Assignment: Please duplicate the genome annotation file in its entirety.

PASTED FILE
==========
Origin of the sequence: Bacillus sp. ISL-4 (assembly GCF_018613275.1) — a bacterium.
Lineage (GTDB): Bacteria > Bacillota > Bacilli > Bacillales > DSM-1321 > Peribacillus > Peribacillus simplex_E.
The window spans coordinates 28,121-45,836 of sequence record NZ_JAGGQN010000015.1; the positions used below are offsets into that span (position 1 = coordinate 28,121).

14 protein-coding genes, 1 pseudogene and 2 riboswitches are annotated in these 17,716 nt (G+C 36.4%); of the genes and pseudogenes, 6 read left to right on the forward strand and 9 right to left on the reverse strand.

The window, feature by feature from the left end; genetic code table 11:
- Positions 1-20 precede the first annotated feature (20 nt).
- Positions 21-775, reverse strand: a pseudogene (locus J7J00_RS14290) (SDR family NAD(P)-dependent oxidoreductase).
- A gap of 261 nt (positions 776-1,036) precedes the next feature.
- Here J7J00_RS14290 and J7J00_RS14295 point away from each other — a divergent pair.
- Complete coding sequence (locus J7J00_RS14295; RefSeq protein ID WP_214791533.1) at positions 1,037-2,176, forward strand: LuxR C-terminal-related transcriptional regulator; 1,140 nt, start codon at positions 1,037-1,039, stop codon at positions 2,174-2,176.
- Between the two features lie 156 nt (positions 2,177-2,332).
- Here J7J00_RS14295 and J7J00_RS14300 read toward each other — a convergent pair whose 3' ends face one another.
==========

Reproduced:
Origin of the sequence: Bacillus sp. ISL-4 (assembly GCF_018613275.1) — a bacterium.
Lineage (GTDB): Bacteria > Bacillota > Bacilli > Bacillales > DSM-1321 > Peribacillus > Peribacillus simplex_E.
The window spans coordinates 28,121-45,836 of sequence record NZ_JAGGQN010000015.1; the positions used below are offsets into that span (position 1 = coordinate 28,121).

14 protein-coding genes, 1 pseudogene and 2 riboswitches are annotated in these 17,716 nt (G+C 36.4%); of the genes and pseudogenes, 6 read left to right on the forward strand and 9 right to left on the reverse strand.

The window, feature by feature from the left end; genetic code table 11:
- Positions 1-20 precede the first annotated feature (20 nt).
- Positions 21-775, reverse strand: a pseudogene (locus J7J00_RS14290) (SDR family NAD(P)-dependent oxidoreductase).
- A gap of 261 nt (positions 776-1,036) precedes the next feature.
- Here J7J00_RS14290 and J7J00_RS14295 point away from each other — a divergent pair.
- Complete coding sequence (locus J7J00_RS14295; RefSeq protein ID WP_214791533.1) at positions 1,037-2,176, forward strand: LuxR C-terminal-related transcriptional regulator; 1,140 nt, start codon at positions 1,037-1,039, stop codon at positions 2,174-2,176.
- Between the two features lie 156 nt (positions 2,177-2,332).
- Here J7J00_RS14295 and J7J00_RS14300 read toward each other — a convergent pair whose 3' ends face one another.